Fantastic Fest 2011: MICHAEL Review

Do the sensibilities of Michael Haneke offend? If your answer is yes then stay far away from the directorial debut of Haneke casting director Markus Schleinzer. The first feature, Michael offers an exceedingly simple dramatic snapshot covering a period of five months in the life of Michael, a pedophile, and a ten year old kidnap victim he keeps locked in the basement. It would be an uncomfortable scenario for any cast and crew to bring to life but Scheinzer and his lead Michael Fuith (Rammbock: Berlin Undead [2010]) do a solid job of laying the groundwork for audiences to be drawn in to the disturbingly mundane details of a horrendously deviant crime scene. Evil? It is almost completely faceless here and yet also compelling. It is recognizably part of, not the movie world, but the real one where children are abused everyday. 


Dialogue is sparse, shots are mostly static and the color palette is bland. There is no doubt the underlying undeniable power of the piece lies in a, more or less, complete absence of melodrama. Instead the sad reality of sexual abuse is brought to life in emotionless calm still life. A man washes his privates in a sink (we don't see them), a man asks a child to walk toward him (the scene cuts). In the most shocking moment of the film we see an exposed penis, but what is really exposed is the hollowness of the act, the devouring of another in an effort to fill an empty void within. There is no doubt this is a well intentioned film, earnest in both the desire to give us a glimpse into a man who is, perhaps, irretrievably, broken but a look at the world where such men ply their lusts.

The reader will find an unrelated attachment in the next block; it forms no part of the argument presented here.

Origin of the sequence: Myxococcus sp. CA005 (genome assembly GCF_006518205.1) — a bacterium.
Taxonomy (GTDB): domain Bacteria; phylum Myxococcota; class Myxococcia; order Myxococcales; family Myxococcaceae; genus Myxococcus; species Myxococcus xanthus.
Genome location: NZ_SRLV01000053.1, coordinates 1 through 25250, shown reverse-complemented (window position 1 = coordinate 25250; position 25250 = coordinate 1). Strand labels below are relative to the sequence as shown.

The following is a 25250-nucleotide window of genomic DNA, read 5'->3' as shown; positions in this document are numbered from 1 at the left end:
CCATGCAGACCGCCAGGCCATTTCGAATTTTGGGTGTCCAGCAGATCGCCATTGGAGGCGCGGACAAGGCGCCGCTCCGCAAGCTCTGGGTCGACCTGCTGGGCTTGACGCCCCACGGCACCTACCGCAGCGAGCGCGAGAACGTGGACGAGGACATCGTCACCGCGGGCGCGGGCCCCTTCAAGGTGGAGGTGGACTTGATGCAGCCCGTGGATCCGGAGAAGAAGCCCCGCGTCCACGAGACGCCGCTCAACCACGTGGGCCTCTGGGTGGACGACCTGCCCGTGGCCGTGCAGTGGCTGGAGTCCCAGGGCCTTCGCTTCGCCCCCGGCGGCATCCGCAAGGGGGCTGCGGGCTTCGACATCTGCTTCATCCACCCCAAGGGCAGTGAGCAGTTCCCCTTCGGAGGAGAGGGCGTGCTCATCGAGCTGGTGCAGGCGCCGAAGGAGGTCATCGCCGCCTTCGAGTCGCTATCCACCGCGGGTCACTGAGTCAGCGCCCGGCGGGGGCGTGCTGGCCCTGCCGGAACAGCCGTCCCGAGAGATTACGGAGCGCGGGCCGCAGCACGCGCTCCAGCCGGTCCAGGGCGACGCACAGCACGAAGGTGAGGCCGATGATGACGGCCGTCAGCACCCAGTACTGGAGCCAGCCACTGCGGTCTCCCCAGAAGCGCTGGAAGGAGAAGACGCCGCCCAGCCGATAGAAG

Michael Fuith gives a powerfully understated performance of completely believable sociopathy. The movie itself offers a story in which there are definitely twists and turns but they are, as mentioned above, exactly the sorts of twists and turns that upend the dreams and desires of the best and worst of us. The movie also expertly incorporates humor and pop music, creating points of disturbing empathy for Michael. Yet if the film has a flaw it is much like the flaw that Michael demonstrates. It can't connect with it's main character enough to feel what made him the way he is, it only hints at it. And the truncated too-abrupt ending suggests that noone knew what to do with this character. The movie could have used something here. Not necessarily closure. But a sense that someone took responsibility for the life we had witnessed instead of merely giving the chance to see it.  


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